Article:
This had led to the growth of cities and factories, where people to be paid regularly, and without small change it could be difficult. Giving three men a guinea and saying, ‘That’s your pay for a week, sort it out’, wasn’t very helpful.
There were two ways people tried to get by, one was for firms to issue their own money, this worked but caused it’s own problems, the second was forgery. This was so common that one turnpike company complained that half the coins collected one year were forgeries.
A real halfpenny of 1775 and a contemporary forgery
Finally, things had to change and so, the government ordered that a new coinage should be authorised, penny and twopenny coins. There was just one issue, that didn’t seem too much of a problem, the mint insisted that;
The intrinsic value of such [coins], workmanship included, should correspond as nearly as possible with the nominal value of the same.
In other words a Penny should be worth a penny in metal and manufacturing costs, which would have been fine but for two things.
First, vast deposits of copper had just been found in North Wales and Anglesey, Britain was now the main producer of copper in the world, and the cost of the metal had plummeted.
Second, instead of the coins being produced one at a time by a man with a screw press in the basement of the Tower of London, the contract to make them had been given to Boulton and Watt. The coins were to be made using the massive steam presses at the Soho Factory in Birmingham, the most technologically advanced place on earth, manufacturing costs were tiny.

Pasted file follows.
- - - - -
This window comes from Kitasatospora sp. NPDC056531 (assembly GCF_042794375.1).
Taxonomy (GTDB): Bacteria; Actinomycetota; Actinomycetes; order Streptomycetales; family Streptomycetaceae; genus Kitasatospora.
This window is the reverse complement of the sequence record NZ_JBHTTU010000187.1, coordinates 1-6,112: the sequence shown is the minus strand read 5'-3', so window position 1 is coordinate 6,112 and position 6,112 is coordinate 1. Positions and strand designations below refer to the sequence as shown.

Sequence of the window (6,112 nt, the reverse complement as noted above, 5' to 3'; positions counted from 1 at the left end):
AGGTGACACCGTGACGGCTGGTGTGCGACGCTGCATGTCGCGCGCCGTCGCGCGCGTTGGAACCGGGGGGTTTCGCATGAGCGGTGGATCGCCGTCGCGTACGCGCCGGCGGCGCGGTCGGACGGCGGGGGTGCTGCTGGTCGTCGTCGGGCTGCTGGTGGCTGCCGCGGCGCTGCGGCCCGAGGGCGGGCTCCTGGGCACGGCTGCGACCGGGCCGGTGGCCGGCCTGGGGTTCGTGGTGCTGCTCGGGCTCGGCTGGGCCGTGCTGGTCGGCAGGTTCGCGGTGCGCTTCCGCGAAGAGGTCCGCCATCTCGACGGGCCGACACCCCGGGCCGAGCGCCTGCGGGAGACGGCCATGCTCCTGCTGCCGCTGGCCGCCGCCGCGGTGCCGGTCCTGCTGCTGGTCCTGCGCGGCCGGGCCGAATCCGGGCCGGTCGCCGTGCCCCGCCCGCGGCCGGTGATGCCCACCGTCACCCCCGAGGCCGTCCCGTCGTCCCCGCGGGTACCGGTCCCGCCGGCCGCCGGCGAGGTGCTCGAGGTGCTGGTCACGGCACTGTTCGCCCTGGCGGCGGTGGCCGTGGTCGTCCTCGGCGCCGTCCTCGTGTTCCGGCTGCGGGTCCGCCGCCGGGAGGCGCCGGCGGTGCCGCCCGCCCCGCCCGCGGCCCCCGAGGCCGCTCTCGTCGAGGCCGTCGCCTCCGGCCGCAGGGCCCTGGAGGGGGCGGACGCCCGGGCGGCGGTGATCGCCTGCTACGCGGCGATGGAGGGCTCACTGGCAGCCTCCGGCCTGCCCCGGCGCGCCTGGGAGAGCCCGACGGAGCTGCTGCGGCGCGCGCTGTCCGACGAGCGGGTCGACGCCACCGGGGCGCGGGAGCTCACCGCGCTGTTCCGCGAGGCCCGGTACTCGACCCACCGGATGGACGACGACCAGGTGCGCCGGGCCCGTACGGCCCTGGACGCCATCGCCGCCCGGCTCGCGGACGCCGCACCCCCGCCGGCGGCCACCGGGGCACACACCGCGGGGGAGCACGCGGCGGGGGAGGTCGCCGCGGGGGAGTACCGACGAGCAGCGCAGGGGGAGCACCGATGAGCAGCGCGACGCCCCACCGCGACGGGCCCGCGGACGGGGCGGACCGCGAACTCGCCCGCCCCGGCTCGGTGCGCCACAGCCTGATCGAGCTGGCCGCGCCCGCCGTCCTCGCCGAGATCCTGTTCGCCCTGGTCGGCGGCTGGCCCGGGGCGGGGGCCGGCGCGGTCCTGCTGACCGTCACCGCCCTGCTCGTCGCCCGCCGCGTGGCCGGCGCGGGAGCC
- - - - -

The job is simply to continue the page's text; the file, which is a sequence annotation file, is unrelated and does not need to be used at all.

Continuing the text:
All this seemed great, but it meant that to fit the criteria of the Penny being worth one penny, it would have to be massive. In fact so big that the suggestion made by Charles Darwin’s mad grandfather Erasmus Darwin could be brought to reality. The coins would be made so that, ‘One Penny should weigh On Ounce and each Two Penny piece Two Ounces.’.
The coins are beautiful, but big – and heavy. If you had one shilling and fourpence in your pocket it would weigh one pound (453 grams if you count on your fingers). They were nicknamed ‘Cartwheels’ in part from the broad border and in part from their weight. They were universally disliked and after 1797 they were replaced by coins of the same size we used until fifty years ago.